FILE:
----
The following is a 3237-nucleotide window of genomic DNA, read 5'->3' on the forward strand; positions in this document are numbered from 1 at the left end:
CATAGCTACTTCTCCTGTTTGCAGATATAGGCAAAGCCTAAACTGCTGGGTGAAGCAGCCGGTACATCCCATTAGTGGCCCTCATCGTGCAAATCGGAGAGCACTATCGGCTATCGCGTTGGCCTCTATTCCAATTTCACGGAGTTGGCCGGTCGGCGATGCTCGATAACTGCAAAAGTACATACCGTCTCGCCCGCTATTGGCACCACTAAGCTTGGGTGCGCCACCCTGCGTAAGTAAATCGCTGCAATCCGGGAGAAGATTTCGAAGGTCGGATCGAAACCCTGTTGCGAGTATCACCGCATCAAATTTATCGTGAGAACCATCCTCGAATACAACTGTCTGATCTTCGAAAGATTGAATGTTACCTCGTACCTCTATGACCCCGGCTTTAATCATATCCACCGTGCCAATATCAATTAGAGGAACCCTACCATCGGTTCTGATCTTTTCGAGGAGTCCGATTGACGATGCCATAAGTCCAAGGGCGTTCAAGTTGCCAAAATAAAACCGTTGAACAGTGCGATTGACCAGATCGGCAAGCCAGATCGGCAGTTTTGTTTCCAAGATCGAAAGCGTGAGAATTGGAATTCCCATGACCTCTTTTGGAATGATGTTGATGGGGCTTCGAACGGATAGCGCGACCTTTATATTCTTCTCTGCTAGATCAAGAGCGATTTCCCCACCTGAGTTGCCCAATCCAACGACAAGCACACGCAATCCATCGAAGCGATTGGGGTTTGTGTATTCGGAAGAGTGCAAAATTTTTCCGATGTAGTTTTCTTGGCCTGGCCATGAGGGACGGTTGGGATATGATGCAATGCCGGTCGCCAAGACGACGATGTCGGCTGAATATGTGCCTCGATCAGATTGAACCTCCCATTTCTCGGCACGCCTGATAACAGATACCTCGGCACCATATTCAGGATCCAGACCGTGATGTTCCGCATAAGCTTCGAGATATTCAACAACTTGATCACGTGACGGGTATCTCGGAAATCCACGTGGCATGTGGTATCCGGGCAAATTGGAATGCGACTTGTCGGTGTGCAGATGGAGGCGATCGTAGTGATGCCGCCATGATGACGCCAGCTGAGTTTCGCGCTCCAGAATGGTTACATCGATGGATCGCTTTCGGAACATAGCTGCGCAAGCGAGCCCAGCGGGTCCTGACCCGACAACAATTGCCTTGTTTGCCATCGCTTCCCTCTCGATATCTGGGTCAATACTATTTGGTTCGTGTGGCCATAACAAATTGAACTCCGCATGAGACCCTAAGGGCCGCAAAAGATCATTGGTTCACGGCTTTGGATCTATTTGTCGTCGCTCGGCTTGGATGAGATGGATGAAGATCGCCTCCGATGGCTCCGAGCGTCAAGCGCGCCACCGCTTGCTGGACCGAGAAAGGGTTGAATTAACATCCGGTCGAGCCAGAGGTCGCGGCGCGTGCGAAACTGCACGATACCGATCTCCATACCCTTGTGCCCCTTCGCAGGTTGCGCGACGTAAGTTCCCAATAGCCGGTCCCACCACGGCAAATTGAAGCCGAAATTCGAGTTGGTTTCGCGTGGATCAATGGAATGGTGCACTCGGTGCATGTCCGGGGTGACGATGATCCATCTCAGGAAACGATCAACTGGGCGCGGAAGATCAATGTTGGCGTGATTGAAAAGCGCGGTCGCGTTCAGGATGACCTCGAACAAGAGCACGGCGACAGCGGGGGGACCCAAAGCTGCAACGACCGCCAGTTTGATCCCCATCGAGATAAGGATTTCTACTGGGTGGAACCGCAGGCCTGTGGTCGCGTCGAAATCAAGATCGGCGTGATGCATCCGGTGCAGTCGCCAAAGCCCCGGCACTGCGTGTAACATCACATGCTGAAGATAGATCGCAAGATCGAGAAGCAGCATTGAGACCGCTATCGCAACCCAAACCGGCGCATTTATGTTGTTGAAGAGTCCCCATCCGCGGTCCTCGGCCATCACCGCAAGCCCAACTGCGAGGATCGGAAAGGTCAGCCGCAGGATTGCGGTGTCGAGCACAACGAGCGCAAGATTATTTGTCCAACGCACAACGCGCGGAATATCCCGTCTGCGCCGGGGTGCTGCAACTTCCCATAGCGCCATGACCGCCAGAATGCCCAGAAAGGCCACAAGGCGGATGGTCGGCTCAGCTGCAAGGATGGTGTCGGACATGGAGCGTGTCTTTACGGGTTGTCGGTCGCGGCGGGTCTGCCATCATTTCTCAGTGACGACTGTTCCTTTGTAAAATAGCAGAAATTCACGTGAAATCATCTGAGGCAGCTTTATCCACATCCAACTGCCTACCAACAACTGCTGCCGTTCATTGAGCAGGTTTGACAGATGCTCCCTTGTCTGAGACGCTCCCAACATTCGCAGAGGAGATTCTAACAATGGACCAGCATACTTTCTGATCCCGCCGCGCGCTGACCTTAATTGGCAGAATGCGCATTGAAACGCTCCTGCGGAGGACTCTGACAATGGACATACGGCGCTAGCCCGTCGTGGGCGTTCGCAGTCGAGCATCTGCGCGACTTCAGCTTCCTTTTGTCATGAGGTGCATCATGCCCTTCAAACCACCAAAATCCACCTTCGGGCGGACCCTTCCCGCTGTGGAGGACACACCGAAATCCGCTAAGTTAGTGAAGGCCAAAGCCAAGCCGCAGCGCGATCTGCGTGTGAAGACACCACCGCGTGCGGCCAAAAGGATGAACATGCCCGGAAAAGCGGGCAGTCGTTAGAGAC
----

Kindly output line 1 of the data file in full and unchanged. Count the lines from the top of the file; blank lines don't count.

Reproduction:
The following is a 3237-nucleotide window of genomic DNA, read 5'->3' on the forward strand; positions in this document are numbered from 1 at the left end: